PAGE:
Six lifestyle tips from parasitic bees
Here's the guide you didn't know you needed to being a successful cuckoo bee
This is Massive’s first installment of “Normal Lessons from Weird Animals,” in which we explore the strange and delightful animal kingdom in the form of lifestyle tips. Because there aren’t enough advice columns on the internet.
Welcome to adulthood, Psithyrus! We do things pretty differently around here in the Cuckoo Bee Swarm. We’re a parasitic bunch, and I think you’ll find that our lifestyle will ultimately make yours much easier. Regardless, given that you to collect pollen, produce workers, or construct a nest, you really don’t have a choice.
Our mantra here is “there is no point in raising your own young.” Or doing anything else on your own, for that matter. Plant those kiddos in someone else’s nest, and let those bees do the work.
We’ve outsourced all of our essential life functions to some not-necessarily-willing-but-ultimately- cooperating host bee species. It’s just the sort of thing that makes cuckoo bee life highly sought after and rather liberating. That vacation you’ve been planning in the hyacinth garden? Don’t worry, honey, there’ll be plenty of vacation time in your future. Just follow these simple guidelines.
1. Drop by at the right time of year. We recommend you plan the infiltration of your hosts for late Spring, to give those sucker species a chance to produce their first batch of host workers. As a parasitic bee, it’s in your best interest to be a little bit late to the party. Otherwise, awkward.
2. Choose your host family wisely. If evolution has taught us anything (it hasn’t — that’s why we’re abandoning our children in stranger’s nests) it’s that you should probably stick to what works. Thankfully we have a concise list of host families that will work for your particular species — consult to find a host for you.
You can use that wonderfully evolved olfactory system of yours to sniff out the right colony. Careful though — large host colonies will very likely kill you, and small colonies won’t have enough workers to feed you. Think like Goldilocks — you’ll need just the right place to colonize.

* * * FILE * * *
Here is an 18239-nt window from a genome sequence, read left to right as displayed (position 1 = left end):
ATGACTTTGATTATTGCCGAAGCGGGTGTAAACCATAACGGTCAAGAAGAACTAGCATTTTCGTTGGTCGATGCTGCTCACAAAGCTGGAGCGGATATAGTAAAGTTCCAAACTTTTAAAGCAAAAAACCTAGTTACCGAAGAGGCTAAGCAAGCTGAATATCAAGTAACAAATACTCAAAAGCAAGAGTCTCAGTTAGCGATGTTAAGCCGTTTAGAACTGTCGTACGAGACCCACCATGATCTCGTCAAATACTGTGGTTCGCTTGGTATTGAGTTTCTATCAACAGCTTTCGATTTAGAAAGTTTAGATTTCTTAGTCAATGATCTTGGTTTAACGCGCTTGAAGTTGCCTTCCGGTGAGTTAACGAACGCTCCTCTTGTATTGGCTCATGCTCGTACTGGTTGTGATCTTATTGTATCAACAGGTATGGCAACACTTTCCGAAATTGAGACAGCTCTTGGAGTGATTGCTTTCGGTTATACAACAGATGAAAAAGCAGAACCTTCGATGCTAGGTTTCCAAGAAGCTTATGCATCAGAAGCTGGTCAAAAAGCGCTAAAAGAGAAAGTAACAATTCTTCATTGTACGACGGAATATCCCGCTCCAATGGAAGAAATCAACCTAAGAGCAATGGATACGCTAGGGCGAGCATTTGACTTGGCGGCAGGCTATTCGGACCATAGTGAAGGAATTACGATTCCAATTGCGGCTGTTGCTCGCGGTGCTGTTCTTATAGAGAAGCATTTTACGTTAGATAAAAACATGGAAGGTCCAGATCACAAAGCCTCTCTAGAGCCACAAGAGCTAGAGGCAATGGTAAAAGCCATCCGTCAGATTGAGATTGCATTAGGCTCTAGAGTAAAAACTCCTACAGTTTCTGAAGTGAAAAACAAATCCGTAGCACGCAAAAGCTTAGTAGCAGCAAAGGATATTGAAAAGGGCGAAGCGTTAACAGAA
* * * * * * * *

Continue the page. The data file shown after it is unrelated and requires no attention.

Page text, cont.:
3. Drop your kids off discreetly. You’ll need to dress similar to those unsuspecting parents and be sure to wear the right scent so that you’re not killed on arrival. You can by hanging out under the brood, allowing you to acquire its odor, or with some chemical camouflage. Thankfully, discretion is in your namesake — the is “whispering.” Just a fun fact for you! Scientist Humans thought this was cute given that we’re rather slow compared to nonparasitic bees.
Another option is to go in swinging, but this is risky, and some hosts really won’t like it. For example, if Bombus fervidus catches you, the queen will eat a bunch of honey and regurgitate it in your face. You will get stuck in the vomit and die.
4. Show your kids (and their new hostage caretakers) who’s boss. You have a couple of options when you invade your host colony: you could live in peaceful coexistence with your co-queen, or usurp the crown. Personally, I prefer the latter. As a parasitic bee mom, you’ve got a . These will also come in handy if/when those worker bees realize you’re not their real Mom.
To make sure there are enough resources for you and yours, it’s a good idea to destroy any egg sacks that are lying around. Just as the other queen would have done, you should also act like a boss and inhibit any sort of sexual development in your workers — wouldn’t want them getting any ideas. We’re big fans of the , done by simply rubbing your head against the body of a recalcitrant worker bee. Unbeknownst to them, you’ll leave a chemical cocktail that inhibits any further aggression and keeps them in line.
5. Watch your back — given enough time, some of those generous bee species may become parasitic themselves. Social parasitism has appeared at least during bee evolution, meaning this could basically happen at any point for any other bee species.
6. Live fast, go extinct young. Given that you’re pretty helpless on your own and that many of your host bumble bee species are declining rapidly due to climate change, habitat reduction, and the like, we recommend living by the YOLO (you only live once) mentality. and it seems unlikely that humans will help any time soon.
There you have it, my little cuckoo bee. Go forth and steal things that don’t belong to you.